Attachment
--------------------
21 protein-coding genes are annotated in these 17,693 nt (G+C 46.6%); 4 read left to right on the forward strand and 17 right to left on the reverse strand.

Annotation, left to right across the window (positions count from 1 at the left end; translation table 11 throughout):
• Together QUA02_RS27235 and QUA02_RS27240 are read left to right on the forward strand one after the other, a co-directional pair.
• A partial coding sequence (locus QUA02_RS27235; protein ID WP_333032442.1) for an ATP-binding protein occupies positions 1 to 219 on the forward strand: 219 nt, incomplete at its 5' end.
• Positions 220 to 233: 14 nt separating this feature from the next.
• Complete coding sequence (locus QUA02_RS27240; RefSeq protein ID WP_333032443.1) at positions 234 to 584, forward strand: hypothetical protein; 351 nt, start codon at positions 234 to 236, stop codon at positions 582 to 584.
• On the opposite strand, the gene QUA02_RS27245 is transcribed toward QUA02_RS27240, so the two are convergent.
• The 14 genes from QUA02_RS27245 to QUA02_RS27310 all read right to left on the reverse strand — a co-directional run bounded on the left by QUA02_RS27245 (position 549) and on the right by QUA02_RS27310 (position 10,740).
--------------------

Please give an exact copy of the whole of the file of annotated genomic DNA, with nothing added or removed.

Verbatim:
21 protein-coding genes are annotated in these 17,693 nt (G+C 46.6%); 4 read left to right on the forward strand and 17 right to left on the reverse strand.

Annotation, left to right across the window (positions count from 1 at the left end; translation table 11 throughout):
• Together QUA02_RS27235 and QUA02_RS27240 are read left to right on the forward strand one after the other, a co-directional pair.
• A partial coding sequence (locus QUA02_RS27235; protein ID WP_333032442.1) for an ATP-binding protein occupies positions 1 to 219 on the forward strand: 219 nt, incomplete at its 5' end.
• Positions 220 to 233: 14 nt separating this feature from the next.
• Complete coding sequence (locus QUA02_RS27240; RefSeq protein ID WP_333032443.1) at positions 234 to 584, forward strand: hypothetical protein; 351 nt, start codon at positions 234 to 236, stop codon at positions 582 to 584.
• On the opposite strand, the gene QUA02_RS27245 is transcribed toward QUA02_RS27240, so the two are convergent.
• The 14 genes from QUA02_RS27245 to QUA02_RS27310 all read right to left on the reverse strand — a co-directional run bounded on the left by QUA02_RS27245 (position 549) and on the right by QUA02_RS27310 (position 10,740).